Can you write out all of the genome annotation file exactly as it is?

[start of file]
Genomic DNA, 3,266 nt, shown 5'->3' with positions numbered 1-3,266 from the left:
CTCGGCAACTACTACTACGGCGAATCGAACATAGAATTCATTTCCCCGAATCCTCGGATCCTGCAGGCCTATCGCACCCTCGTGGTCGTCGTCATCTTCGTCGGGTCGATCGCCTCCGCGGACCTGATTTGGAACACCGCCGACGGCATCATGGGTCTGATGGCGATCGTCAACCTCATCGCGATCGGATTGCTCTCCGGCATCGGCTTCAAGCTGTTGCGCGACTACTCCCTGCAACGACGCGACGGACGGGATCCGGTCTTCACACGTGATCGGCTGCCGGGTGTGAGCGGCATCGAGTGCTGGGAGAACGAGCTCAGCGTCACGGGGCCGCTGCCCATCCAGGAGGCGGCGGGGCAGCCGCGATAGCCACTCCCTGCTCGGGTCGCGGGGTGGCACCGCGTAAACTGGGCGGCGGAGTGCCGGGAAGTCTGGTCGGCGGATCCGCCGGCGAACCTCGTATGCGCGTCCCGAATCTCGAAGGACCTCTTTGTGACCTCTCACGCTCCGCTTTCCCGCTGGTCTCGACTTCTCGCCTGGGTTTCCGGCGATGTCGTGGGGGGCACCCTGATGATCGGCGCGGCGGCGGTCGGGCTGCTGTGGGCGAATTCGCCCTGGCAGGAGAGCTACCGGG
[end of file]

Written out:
Genomic DNA, 3,266 nt, shown 5'->3' with positions numbered 1-3,266 from the left:
CTCGGCAACTACTACTACGGCGAATCGAACATAGAATTCATTTCCCCGAATCCTCGGATCCTGCAGGCCTATCGCACCCTCGTGGTCGTCGTCATCTTCGTCGGGTCGATCGCCTCCGCGGACCTGATTTGGAACACCGCCGACGGCATCATGGGTCTGATGGCGATCGTCAACCTCATCGCGATCGGATTGCTCTCCGGCATCGGCTTCAAGCTGTTGCGCGACTACTCCCTGCAACGACGCGACGGACGGGATCCGGTCTTCACACGTGATCGGCTGCCGGGTGTGAGCGGCATCGAGTGCTGGGAGAACGAGCTCAGCGTCACGGGGCCGCTGCCCATCCAGGAGGCGGCGGGGCAGCCGCGATAGCCACTCCCTGCTCGGGTCGCGGGGTGGCACCGCGTAAACTGGGCGGCGGAGTGCCGGGAAGTCTGGTCGGCGGATCCGCCGGCGAACCTCGTATGCGCGTCCCGAATCTCGAAGGACCTCTTTGTGACCTCTCACGCTCCGCTTTCCCGCTGGTCTCGACTTCTCGCCTGGGTTTCCGGCGATGTCGTGGGGGGCACCCTGATGATCGGCGCGGCGGCGGTCGGGCTGCTGTGGGCGAATTCGCCCTGGCAGGAGAGCTACCGGG